True Blood may have officially jumped the shark on the season. Everything has become so mechanistic – creating chaos for the sake of chaos – that the characters themselves now resemble walking plot complications rather than real people. A few bright spots notwithstanding (most of them involving Fiona Shaw’s marvelous possessed witch), “Let’s Get Out of Here” constitutes a palpable low point for the summer.
Where to begin? Let’s start with Sookie’s (Anna Paquin) hallucinations following her consumption of Bill’s (Stephen Moyer) blood. They’ve played the concept to death long before now, and Sookie’s felt-but-only-imagined declaration that she can love both Bill and Eric (Alexander Skarsgard) carries zero emotional depth. Considering that both of her would-be beaus are in harm’s way this season, it seems more prudent to focus on whether they’ll survive long enough for her to pick one. (If one of them doesn’t, it will solve the whole silly question pretty quickly, won’t it?)
So too does Lafayette’s subplot embrace too much awkward goofiness as it attempts to resolve itself permanently. It ties a number of disparate story threads together – Andy’s (Chris Bauer) V addiction, Arlene’s (Carrie Preston) supposedly infernal baby, Lafayette’s own burgeoning psychic powers – though more for expediency’s sake than any real dramatic impetus. The ghost possessing Lafayette is sad, but a very recent addition to the game, and thus lacks any real depth of character. Whether or not she finds peace holds very little interest and her presence throws a wet blanket on the much more fascinating question of whether an infant can truly be evil or not. Like so much of True Blood these days, it exists mainly to keep various cast members occupied while the real juice takes place elsewhere.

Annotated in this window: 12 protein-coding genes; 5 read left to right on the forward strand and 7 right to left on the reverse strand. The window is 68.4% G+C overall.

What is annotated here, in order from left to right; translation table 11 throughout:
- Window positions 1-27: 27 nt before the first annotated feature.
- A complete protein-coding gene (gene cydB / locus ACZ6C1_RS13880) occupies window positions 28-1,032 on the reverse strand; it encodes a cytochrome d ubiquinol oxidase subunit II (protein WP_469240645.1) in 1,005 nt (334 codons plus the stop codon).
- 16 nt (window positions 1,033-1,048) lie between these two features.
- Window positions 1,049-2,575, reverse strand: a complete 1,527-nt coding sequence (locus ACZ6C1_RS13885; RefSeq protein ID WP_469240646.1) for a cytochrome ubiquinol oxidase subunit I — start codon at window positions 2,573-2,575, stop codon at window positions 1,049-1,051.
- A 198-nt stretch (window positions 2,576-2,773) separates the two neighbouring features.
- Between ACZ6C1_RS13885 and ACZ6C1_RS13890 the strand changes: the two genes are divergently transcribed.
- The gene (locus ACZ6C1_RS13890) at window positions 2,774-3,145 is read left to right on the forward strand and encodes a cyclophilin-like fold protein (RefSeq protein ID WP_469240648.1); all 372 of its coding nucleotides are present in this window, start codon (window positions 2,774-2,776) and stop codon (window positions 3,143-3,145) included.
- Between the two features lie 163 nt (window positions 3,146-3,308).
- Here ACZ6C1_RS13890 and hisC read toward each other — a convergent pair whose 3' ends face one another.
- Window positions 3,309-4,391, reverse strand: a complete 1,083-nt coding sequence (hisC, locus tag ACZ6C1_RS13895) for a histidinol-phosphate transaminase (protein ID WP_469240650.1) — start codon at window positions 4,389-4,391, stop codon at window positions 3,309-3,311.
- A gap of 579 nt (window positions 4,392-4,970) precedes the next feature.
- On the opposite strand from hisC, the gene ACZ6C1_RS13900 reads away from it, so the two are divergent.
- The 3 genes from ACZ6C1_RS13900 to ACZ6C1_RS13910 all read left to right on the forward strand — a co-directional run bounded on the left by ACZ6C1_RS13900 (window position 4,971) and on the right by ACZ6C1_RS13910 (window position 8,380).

They even throw Jason (Ryan Kwanten) into the mix, to distract him from the tempestuous sight of a now boyfriend-free Jessica (Deborah Ann Woll). Jess remains a viable spark on the show, and an early moment where she gushes her woes to an unsympathetic Nan Flanagan (Jessica Tuck) is extremely funny. But the chemistry she feels with Jason comes from standard soap-opera stock, while further demonstrating how utterly lost the writers are with his character. (Though I’ll bet real money he turns into a panther at some dramatically appropriate point in the season finale.)
So much of the episode is taken up with similar drek – including more Sam/werewolves nonsense, which follows the same pattern as Sookie and Lafayette’s threads – that the better elements barely have time to breathe. After the nonsensical graveyard battle last week, the witches’ war kicks into higher gear with a Manchurian Candidate-style attack at vampiric tolerance rally. It’s a good notion, though a little reminiscent of the Russell Edgington incident last season, and naturally True Blood uses it as a cliffhanger to guide us into next week. The possibilities prove more enticing than the payoff, but Shaw continues to shine as Antonia… and the scope of her threat becomes much more clear here.
Less clear is how the remaining witches will respond. Most are being held hostage in Antonia’s shop, a intriguing development that nonetheless weakens the coven’s interest levels by singling out a lone “bad guy” in Antonia. It allows for one of the episode’s other cool moments, as Tara (Rutina Wesley) uses her knowledge of Sookie’s power to send her a warning. The execution doesn’t quite measure up to the concept, but it still provides flashes of what this show can do when it’s at its best.
Sadly, it hasn’t been at its best for the last few weeks, and “Let’s Get Out of Here” slips a little further down the slide. For the first time, the entire arc seems entirely at sea, and the prospect of improving in future weeks looks bleaker than it ever has. The show has shown the capacity to rebound on the drop of a hat, but with only three episodes left and a ton of plot still to resolve, its chances of doing so just became a little smaller.